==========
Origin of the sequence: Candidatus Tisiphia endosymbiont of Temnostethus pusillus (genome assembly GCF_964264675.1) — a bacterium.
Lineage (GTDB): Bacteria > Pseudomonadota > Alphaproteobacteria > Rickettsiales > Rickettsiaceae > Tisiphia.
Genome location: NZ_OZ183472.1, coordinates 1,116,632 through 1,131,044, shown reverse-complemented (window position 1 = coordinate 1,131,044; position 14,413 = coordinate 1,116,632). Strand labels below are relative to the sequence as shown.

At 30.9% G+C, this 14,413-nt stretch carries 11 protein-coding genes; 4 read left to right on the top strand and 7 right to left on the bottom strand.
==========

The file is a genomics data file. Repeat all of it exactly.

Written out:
Origin of the sequence: Candidatus Tisiphia endosymbiont of Temnostethus pusillus (genome assembly GCF_964264675.1) — a bacterium.
Lineage (GTDB): Bacteria > Pseudomonadota > Alphaproteobacteria > Rickettsiales > Rickettsiaceae > Tisiphia.
Genome location: NZ_OZ183472.1, coordinates 1,116,632 through 1,131,044, shown reverse-complemented (window position 1 = coordinate 1,131,044; position 14,413 = coordinate 1,116,632). Strand labels below are relative to the sequence as shown.

At 30.9% G+C, this 14,413-nt stretch carries 11 protein-coding genes; 4 read left to right on the top strand and 7 right to left on the bottom strand.